What do my lab results mean?
They say your eyes are a window to your soul — but did you know that your blood is a window to your health?
There are plenty of ways your doctor can look inside your body, from X-rays to MRIs to ultrasounds. These are all important tests that save lives every day. However, there’s another simple way to take a look at what’s happening inside your body: a blood test.
Your blood is a special fluid, and it has many important roles. From bringing oxygen and nutrients to your organs to carrying around important cells that fight infections, your blood is essential to your livelihood. About 7 to 8% of your body weight is blood, and by taking a small sample of it, your doctor can find out a lot about your health.
Most lab results are accompanied by a set of numbers called a reference interval. These are present to assist your doctor to interpret the results in a meaningful way. There are two main types of reference intervals, ‘population-based’ and ‘health-based.’
Population-based reference intervals:
These are obtained after statistical analysis of results from a representative normal, disease free population. Often reference intervals are further partitioned to consider result differences in sub populations of people. This is usually the case for age and gender, as there can be significant physical and hormonal differences between males and females, and adults and children, for example with regards to haemoglobin levels.
Most commonly, 95% of healthy people would be expected to fall within these values. As a result, some normal, healthy individuals may return a result that is outside of this range. For example, some abnormal test results may be temporary, such as biochemical changes that may occur after physical exercise. Therefore, it is important to understand that having a result outside of the reference interval may not be cause for concern and may in fact still be normal for you. Your doctor will evaluate your result in the context of your medical and personal history to determine whether the result is significant. Follow-up may include repeating the test on a separate occasion or performing confirmatory or complementary testing that may assist in the interpretation.
Health-based reference intervals:
Some tests are compared against health-based reference values, which are values that are associated with optimal health and reduced risk of disease and/or disease related complications. This includes vitamin D, which has such a high prevalence of deficiency in the population, that comparing against most people in the population would not indicate a desired result. Additional lab tests based upon health-based reference intervals include glucose and haemoglobin A1c (a marker of long-term glycaemic control) which are partitioned into the categories, normal, pre-diabetic, and diabetic, based on the risk of long-term diabetic complications relating to micro- and macrovascular disease.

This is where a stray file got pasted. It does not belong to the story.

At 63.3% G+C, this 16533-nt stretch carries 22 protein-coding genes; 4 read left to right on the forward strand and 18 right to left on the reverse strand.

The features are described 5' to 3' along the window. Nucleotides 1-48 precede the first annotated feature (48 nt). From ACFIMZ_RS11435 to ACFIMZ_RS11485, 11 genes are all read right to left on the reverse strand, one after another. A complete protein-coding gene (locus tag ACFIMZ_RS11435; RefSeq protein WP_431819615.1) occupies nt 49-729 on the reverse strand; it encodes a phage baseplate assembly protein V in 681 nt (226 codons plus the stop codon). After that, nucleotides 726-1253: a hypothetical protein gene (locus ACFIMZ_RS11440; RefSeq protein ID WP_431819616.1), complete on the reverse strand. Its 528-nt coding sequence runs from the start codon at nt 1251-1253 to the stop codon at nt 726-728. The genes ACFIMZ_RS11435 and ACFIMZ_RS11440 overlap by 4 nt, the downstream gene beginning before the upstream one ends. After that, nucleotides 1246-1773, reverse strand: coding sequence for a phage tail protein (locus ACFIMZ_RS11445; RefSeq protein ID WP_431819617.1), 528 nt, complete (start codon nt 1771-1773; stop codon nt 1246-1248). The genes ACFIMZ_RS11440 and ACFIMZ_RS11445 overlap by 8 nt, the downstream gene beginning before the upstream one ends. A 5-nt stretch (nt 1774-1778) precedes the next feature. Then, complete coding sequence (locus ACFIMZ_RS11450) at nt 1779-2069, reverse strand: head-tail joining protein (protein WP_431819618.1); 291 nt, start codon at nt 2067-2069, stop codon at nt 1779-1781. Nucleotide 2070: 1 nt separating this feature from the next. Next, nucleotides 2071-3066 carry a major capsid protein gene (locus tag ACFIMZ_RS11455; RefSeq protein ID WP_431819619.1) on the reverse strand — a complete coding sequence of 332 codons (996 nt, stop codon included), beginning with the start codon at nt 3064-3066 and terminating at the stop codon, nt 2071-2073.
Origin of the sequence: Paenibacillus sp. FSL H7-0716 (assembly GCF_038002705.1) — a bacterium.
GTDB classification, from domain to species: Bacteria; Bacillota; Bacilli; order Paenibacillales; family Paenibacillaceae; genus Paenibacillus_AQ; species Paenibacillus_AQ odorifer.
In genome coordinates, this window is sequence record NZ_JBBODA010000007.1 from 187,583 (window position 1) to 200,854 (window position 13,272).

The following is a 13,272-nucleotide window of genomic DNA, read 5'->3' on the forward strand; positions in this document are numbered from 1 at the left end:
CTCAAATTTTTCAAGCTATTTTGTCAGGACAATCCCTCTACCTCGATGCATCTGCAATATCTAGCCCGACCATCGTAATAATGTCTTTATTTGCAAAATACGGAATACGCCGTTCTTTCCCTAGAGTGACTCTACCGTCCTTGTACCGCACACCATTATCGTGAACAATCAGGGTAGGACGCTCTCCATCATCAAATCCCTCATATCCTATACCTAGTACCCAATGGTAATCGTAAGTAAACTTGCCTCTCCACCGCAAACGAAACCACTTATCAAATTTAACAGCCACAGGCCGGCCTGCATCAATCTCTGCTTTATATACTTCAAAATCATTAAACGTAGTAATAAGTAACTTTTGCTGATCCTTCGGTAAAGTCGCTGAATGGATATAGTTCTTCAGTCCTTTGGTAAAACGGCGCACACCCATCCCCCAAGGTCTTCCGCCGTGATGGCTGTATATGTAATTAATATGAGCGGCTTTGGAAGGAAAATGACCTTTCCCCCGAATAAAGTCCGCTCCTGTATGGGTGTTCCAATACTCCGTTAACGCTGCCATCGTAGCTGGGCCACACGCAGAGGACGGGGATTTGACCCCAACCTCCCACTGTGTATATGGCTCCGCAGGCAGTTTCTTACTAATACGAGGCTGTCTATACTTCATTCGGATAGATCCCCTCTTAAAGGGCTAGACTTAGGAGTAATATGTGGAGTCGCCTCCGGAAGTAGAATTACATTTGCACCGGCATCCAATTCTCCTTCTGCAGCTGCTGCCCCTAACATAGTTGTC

What could alter my result?:
Unless otherwise specified, reference intervals generally don’t consider factors such as diet (including fasting), time of day, physical activity, medications, or posture, which may alter the results of the test. It is crucial that all information is disclosed to your doctor, so that informed decisions can be made about your results. This is especially important regarding medications, where both prescription and non-prescription medications may cause false results through interference with the methodology of the test. This includes supplements such as biotin, which is found in large amounts in hair, skin, and nails supplements, and can have a significant effect on some tests. Some medical conditions that produce excess substances, such as rheumatoid factor in rheumatoid arthritis, may contribute to false results for some tests.
Comparing results from different labs:
Different labs may use different kinds of instruments and different testing methods, so it is important to apply the reference interval supplied by the laboratory to the results they have produced. Although some results may be similar, there may be some that are significantly different between labs. Also, tests can be reported in different units. Like how length may be reported in metres or yards, tests can be reported in different units and have reference intervals to reflect this.
At GluCare, our in-house lab performs most routine tests in real-time, normally within 30 minutes for most tests, enabling you to complete your journey on the same day. Our laboratory technologists have a collaborative working relationship with your doctors to ensure that all results are high quality and concerns are investigated in conjunction with clinical and personal history.